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By Philip Kosloski, June 2018
During the past few hundred years, countless legends and myths of the past have been shoved off to the side, “disproven” by modern historians and scientists. This has especially been the case in regards to the lives of saints and other legendary events in Catholic history.
Simply put, Christian fairy tales and legends have been deemed “outdated,” and viewed by many as an “inaccurate” view of history. This is a great travesty, as it has removed an important element of life that we no longer live with: a sense that there is more to this world than meets the eye.
Myths of medieval Christianity were written and embellished over the year not so that they could create a false picture of history, but a true one. St. George and the Dragon is probably one of the most famous examples of this type of story.
Historians generally discredit the story and just label it as a “myth.” Yet, it doesn’t really matter whether St. George actually killed a dragon. The story itself, based on a historical person who led a saintly life, was a powerful soldier who defeated many supernatural attacks that were waged against him by evil forces. The story is a credit to his character and better illustrates who he was more than a bland list of facts could ever do.
Above all, the story of St. George and the Dragon inspires us to wage our own spiritual battles and gives us hope that we too can defeat the enemy that pursues us.
Indeed, it is these types of stories that captivate us and encourage us to look around at the world in a different way. The modern-day myth of Star Wars is a prime example.
George Lucas explained once in an interview, “I put the Force into the movies in order to try to awaken a certain kind of spirituality in young people.” He wanted children to discover the existence of God in their life and to see that there is more to this world. While Lucas wasn’t keen on organized religion, his intention is similar to the story-tellers of old. Using legend and myth to open up the spiritual eyes of people.
After watching the latest installments in the Star Wars saga, The Force Awakens and The Last Jedi, I recognized an opportunity to breathe new life into a legendary story connected to one of the islands used as a shooting location in these movies.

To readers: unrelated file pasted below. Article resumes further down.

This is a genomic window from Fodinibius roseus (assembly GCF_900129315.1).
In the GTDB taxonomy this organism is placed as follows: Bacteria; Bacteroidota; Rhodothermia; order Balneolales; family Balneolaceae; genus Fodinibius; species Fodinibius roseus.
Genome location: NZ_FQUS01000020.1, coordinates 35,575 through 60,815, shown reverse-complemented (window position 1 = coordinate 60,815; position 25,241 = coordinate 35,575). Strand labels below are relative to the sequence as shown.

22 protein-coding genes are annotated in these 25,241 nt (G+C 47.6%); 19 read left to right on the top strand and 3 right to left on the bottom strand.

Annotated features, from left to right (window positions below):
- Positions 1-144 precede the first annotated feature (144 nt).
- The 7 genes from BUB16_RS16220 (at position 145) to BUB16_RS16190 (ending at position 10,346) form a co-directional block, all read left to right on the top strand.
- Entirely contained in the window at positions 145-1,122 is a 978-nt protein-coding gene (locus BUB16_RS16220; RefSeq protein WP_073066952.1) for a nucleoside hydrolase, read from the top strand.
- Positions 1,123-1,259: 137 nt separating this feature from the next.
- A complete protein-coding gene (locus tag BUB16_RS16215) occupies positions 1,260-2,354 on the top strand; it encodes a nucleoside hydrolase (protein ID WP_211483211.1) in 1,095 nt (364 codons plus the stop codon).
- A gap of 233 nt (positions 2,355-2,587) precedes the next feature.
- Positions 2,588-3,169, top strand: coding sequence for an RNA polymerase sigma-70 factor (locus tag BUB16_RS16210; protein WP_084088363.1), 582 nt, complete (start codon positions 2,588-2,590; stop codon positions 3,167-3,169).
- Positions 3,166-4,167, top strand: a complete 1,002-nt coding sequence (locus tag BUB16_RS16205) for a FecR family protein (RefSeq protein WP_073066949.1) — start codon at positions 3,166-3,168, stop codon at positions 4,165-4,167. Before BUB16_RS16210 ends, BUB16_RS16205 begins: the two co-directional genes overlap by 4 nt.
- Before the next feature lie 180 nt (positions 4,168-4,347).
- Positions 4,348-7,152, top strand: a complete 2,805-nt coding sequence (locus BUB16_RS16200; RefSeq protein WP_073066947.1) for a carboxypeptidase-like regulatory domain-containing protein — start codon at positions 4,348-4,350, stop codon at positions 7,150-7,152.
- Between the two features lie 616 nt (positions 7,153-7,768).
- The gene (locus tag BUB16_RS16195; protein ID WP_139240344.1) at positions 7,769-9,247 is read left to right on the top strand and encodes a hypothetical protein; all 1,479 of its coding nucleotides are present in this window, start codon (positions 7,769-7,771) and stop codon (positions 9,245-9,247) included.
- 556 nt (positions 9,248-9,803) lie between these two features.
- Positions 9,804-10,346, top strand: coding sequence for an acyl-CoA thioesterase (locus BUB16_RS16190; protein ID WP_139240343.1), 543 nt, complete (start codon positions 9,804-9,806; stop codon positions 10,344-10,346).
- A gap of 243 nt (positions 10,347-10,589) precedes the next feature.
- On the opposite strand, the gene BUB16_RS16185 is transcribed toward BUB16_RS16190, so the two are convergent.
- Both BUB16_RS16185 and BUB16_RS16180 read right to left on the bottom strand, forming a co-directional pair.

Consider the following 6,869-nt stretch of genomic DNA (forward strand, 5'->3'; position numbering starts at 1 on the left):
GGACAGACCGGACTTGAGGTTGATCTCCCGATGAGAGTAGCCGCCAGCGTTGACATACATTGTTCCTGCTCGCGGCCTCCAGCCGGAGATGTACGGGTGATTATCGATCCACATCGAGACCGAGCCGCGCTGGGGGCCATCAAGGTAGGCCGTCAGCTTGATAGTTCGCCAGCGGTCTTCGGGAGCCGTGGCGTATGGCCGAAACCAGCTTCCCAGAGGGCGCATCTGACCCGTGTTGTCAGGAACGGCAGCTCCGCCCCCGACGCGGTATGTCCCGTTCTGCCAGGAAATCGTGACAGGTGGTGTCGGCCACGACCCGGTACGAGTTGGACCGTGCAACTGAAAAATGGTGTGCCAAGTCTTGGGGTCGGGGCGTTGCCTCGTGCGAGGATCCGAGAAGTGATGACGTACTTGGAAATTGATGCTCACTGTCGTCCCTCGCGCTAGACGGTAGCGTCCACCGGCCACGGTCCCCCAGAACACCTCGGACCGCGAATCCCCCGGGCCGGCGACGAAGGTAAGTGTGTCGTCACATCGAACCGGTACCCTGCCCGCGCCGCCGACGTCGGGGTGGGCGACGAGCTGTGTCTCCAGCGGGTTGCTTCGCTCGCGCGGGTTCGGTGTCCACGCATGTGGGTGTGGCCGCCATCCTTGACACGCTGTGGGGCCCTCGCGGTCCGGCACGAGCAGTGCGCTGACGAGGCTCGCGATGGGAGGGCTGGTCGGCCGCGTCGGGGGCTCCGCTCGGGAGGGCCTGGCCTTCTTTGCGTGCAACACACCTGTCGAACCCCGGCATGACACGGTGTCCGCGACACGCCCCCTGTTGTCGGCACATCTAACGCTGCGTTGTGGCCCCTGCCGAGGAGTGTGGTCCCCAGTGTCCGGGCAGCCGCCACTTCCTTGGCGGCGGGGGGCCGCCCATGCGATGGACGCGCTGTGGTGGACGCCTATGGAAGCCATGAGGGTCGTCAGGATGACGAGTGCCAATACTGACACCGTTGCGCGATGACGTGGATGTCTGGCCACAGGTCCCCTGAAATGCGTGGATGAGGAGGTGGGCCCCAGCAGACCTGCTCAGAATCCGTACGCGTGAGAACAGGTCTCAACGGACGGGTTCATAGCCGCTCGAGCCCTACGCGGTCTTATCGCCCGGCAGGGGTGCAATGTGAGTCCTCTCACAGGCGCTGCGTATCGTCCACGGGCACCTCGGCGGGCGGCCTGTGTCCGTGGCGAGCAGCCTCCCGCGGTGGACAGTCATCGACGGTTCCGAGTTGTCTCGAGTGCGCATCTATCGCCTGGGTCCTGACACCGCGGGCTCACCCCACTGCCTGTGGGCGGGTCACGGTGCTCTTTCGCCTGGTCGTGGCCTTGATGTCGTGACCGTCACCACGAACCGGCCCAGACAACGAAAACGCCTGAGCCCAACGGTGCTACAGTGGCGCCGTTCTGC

The mythical island of Ahch-To is in real life the Irish island of Skellig Michael, off the southern coast of Ireland. It was chosen for its spiritual “authenticity,” and still contains a rich presence of God that was once a home to devout Irish monks for 600 years. I personally was captivated by seeing the island on screen and wanted to share that experience with others in a new way.
Instead of writing an adventurous historical-fictional novel like Taylor Marshall’s Sword and the Serpent (based on St. George and the Dragon) or Raymond Arroyo’s fantasy-adventure book series Will Wilder, I decided to turn to a visual medium, a comic book.
The comic book offers a unique opportunity to tell an engaging story by using stunning artwork. Since Skellig Michael is such a remarkable place, I felt it was only fitting to create a comic book series centered on it.
Additionally, I didn’t just want to tell the story of the monks there, but to present a fascinating legend that involves these monks. My new comic book series (I have 7 issues planned), Finnian and the Seven Mountains, explores a rather unknown legend that has gained popularity in recent years. It is called the “Sword of St. Michael,” and revolves around seven monasteries all dedicated to the Archangel.
In the comic book series I also use other elements of Irish legends and combine them all in an exciting journey that features a struggling main character who seeks to avenge the death of his parents. It is aimed at Catholic and non-Catholic readers alike and doesn’t feature any “preaching.” I firmly believe that often the most effective way to convey truth, beauty and goodness is not to “preach,” but simply to “show.”
In the end, these fantastic myths and legends of Christianity, while they may not be historically “true,” possess an even greater truth that enables them to transcend time and inspire people of every age.
As Han Solo reflected while talking to Rey in The Force Awakens.
Rey: The Jedi were real?
Han Solo: I used to wonder about that myself. Thought it was a bunch of mumbo-jumbo. A magical power holding together good and evil, the dark side and the light. Crazy thing is… it’s true. The Force. The Jedi… All of it… It’s all true.
These stories may seem hard to believe, but they are true, more true than we could possibly imagine.